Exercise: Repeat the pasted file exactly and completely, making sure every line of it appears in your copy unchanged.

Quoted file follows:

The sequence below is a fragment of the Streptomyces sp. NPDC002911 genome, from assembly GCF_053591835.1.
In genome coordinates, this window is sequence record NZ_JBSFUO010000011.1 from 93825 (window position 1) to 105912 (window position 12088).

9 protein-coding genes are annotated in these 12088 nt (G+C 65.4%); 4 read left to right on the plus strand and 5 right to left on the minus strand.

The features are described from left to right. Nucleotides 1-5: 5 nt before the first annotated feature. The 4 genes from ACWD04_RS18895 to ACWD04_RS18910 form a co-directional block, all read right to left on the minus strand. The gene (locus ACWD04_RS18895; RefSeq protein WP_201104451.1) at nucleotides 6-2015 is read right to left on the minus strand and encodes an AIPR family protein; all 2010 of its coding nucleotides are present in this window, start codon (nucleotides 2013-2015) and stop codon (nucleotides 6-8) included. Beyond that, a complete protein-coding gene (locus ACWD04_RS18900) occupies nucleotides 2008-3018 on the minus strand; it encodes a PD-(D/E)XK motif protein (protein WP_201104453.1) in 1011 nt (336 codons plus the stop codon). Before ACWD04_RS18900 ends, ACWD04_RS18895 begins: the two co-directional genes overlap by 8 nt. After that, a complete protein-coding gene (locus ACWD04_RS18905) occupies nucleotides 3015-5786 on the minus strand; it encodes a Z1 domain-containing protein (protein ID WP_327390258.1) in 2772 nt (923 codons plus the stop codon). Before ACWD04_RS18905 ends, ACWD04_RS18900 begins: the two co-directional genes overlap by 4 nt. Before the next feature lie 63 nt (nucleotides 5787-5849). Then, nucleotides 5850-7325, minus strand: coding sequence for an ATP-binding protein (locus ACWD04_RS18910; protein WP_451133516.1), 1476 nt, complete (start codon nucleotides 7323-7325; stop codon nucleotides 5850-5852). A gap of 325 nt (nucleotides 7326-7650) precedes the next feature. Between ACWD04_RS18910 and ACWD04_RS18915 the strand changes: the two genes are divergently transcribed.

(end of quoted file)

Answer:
The sequence below is a fragment of the Streptomyces sp. NPDC002911 genome, from assembly GCF_053591835.1.
In genome coordinates, this window is sequence record NZ_JBSFUO010000011.1 from 93825 (window position 1) to 105912 (window position 12088).

9 protein-coding genes are annotated in these 12088 nt (G+C 65.4%); 4 read left to right on the plus strand and 5 right to left on the minus strand.

The features are described from left to right. Nucleotides 1-5: 5 nt before the first annotated feature. The 4 genes from ACWD04_RS18895 to ACWD04_RS18910 form a co-directional block, all read right to left on the minus strand. The gene (locus ACWD04_RS18895; RefSeq protein WP_201104451.1) at nucleotides 6-2015 is read right to left on the minus strand and encodes an AIPR family protein; all 2010 of its coding nucleotides are present in this window, start codon (nucleotides 2013-2015) and stop codon (nucleotides 6-8) included. Beyond that, a complete protein-coding gene (locus ACWD04_RS18900) occupies nucleotides 2008-3018 on the minus strand; it encodes a PD-(D/E)XK motif protein (protein WP_201104453.1) in 1011 nt (336 codons plus the stop codon). Before ACWD04_RS18900 ends, ACWD04_RS18895 begins: the two co-directional genes overlap by 8 nt. After that, a complete protein-coding gene (locus ACWD04_RS18905) occupies nucleotides 3015-5786 on the minus strand; it encodes a Z1 domain-containing protein (protein ID WP_327390258.1) in 2772 nt (923 codons plus the stop codon). Before ACWD04_RS18905 ends, ACWD04_RS18900 begins: the two co-directional genes overlap by 4 nt. Before the next feature lie 63 nt (nucleotides 5787-5849). Then, nucleotides 5850-7325, minus strand: coding sequence for an ATP-binding protein (locus ACWD04_RS18910; protein WP_451133516.1), 1476 nt, complete (start codon nucleotides 7323-7325; stop codon nucleotides 5850-5852). A gap of 325 nt (nucleotides 7326-7650) precedes the next feature. Between ACWD04_RS18910 and ACWD04_RS18915 the strand changes: the two genes are divergently transcribed.